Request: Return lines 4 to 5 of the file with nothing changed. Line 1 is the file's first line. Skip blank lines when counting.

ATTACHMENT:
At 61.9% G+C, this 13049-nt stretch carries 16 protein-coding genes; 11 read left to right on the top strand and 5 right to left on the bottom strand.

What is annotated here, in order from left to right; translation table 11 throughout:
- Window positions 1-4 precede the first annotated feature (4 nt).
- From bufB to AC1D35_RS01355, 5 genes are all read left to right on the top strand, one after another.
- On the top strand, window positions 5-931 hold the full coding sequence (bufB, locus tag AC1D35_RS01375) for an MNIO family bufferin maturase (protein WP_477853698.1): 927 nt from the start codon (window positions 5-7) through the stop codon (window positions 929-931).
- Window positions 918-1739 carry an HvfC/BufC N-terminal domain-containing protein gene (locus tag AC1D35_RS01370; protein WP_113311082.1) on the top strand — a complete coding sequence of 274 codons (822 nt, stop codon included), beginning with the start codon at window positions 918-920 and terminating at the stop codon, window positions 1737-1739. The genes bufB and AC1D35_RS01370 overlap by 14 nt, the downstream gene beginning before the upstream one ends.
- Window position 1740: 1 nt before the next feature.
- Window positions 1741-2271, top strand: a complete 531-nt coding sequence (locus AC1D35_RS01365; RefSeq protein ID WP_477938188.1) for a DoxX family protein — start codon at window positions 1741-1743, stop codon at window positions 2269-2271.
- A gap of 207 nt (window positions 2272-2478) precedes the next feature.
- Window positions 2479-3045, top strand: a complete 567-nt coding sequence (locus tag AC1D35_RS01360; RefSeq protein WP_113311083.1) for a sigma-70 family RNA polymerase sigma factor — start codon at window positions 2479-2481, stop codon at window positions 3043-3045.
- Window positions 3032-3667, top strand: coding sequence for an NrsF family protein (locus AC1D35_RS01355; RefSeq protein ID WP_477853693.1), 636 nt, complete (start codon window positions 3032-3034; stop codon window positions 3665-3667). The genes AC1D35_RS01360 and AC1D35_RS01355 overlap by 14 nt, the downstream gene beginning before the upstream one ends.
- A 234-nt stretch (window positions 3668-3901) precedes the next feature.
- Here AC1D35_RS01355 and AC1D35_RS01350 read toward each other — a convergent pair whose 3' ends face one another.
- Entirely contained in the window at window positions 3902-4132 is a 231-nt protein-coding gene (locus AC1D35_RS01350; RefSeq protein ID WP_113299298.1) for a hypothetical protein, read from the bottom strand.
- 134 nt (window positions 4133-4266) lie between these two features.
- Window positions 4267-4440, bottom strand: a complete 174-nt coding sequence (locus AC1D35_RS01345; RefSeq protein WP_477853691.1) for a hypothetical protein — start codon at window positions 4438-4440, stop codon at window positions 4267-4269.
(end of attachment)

- From bufB to AC1D35_RS01355, 5 genes are all read left to right on the top strand, one after another.
- On the top strand, window positions 5-931 hold the full coding sequence (bufB, locus tag AC1D35_RS01375) for an MNIO family bufferin maturase (protein WP_477853698.1): 927 nt from the start codon (window positions 5-7) through the stop codon (window positions 929-931).